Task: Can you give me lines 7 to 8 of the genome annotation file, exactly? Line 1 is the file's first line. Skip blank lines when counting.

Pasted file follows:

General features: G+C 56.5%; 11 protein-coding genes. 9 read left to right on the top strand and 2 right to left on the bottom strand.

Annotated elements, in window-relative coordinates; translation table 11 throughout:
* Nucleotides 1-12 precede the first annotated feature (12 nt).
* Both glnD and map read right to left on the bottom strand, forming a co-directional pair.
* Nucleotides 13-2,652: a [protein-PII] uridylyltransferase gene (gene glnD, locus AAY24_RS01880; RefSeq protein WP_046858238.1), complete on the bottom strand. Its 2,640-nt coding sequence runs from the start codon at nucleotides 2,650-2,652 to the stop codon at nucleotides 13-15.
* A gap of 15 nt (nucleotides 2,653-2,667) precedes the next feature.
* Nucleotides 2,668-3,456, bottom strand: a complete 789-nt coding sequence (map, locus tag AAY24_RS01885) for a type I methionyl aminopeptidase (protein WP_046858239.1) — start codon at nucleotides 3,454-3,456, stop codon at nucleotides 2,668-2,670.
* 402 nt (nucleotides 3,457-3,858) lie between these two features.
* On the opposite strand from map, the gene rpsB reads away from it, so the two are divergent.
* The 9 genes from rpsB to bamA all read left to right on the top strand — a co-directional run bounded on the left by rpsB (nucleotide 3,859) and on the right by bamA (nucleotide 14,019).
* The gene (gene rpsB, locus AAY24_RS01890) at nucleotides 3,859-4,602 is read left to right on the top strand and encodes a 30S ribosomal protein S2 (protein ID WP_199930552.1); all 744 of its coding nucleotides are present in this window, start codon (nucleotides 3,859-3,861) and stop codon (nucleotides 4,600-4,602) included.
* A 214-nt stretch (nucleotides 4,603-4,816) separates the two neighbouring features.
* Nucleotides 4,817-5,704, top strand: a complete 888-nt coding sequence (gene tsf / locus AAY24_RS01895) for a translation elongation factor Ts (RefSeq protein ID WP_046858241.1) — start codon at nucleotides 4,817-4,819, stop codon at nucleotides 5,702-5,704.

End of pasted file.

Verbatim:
* Nucleotides 2,668-3,456, bottom strand: a complete 789-nt coding sequence (map, locus tag AAY24_RS01885) for a type I methionyl aminopeptidase (protein WP_046858239.1) — start codon at nucleotides 3,454-3,456, stop codon at nucleotides 2,668-2,670.
* 402 nt (nucleotides 3,457-3,858) lie between these two features.